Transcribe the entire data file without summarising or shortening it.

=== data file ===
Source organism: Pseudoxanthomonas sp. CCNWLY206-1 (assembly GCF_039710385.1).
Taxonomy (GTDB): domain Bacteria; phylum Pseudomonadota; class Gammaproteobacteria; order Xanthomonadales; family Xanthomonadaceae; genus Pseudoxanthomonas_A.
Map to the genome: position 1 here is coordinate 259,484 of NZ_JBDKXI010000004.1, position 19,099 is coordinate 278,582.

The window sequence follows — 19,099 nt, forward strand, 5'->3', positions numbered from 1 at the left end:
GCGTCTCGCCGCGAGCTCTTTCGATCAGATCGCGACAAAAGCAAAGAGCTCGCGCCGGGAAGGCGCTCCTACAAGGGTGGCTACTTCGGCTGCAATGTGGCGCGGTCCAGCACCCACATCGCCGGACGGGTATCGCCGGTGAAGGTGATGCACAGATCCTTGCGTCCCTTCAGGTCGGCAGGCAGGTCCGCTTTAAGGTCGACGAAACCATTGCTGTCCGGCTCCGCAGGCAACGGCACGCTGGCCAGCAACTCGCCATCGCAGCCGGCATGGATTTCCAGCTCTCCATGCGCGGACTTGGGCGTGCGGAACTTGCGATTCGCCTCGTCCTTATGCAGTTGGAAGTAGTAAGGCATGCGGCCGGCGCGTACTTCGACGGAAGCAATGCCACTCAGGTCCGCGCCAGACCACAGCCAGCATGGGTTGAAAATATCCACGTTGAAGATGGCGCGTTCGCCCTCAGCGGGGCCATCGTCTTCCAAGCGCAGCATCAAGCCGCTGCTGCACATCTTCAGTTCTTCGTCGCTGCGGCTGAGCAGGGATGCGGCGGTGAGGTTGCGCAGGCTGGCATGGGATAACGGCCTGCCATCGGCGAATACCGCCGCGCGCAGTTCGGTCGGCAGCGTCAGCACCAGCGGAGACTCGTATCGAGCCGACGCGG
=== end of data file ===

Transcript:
Source organism: Pseudoxanthomonas sp. CCNWLY206-1 (assembly GCF_039710385.1).
Taxonomy (GTDB): domain Bacteria; phylum Pseudomonadota; class Gammaproteobacteria; order Xanthomonadales; family Xanthomonadaceae; genus Pseudoxanthomonas_A.
Map to the genome: position 1 here is coordinate 259,484 of NZ_JBDKXI010000004.1, position 19,099 is coordinate 278,582.

The window sequence follows — 19,099 nt, forward strand, 5'->3', positions numbered from 1 at the left end:
GCGTCTCGCCGCGAGCTCTTTCGATCAGATCGCGACAAAAGCAAAGAGCTCGCGCCGGGAAGGCGCTCCTACAAGGGTGGCTACTTCGGCTGCAATGTGGCGCGGTCCAGCACCCACATCGCCGGACGGGTATCGCCGGTGAAGGTGATGCACAGATCCTTGCGTCCCTTCAGGTCGGCAGGCAGGTCCGCTTTAAGGTCGACGAAACCATTGCTGTCCGGCTCCGCAGGCAACGGCACGCTGGCCAGCAACTCGCCATCGCAGCCGGCATGGATTTCCAGCTCTCCATGCGCGGACTTGGGCGTGCGGAACTTGCGATTCGCCTCGTCCTTATGCAGTTGGAAGTAGTAAGGCATGCGGCCGGCGCGTACTTCGACGGAAGCAATGCCACTCAGGTCCGCGCCAGACCACAGCCAGCATGGGTTGAAAATATCCACGTTGAAGATGGCGCGTTCGCCCTCAGCGGGGCCATCGTCTTCCAAGCGCAGCATCAAGCCGCTGCTGCACATCTTCAGTTCTTCGTCGCTGCGGCTGAGCAGGGATGCGGCGGTGAGGTTGCGCAGGCTGGCATGGGATAACGGCCTGCCATCGGCGAATACCGCCGCGCGCAGTTCGGTCGGCAGCGTCAGCACCAGCGGAGACTCGTATCGAGCCGACGCGG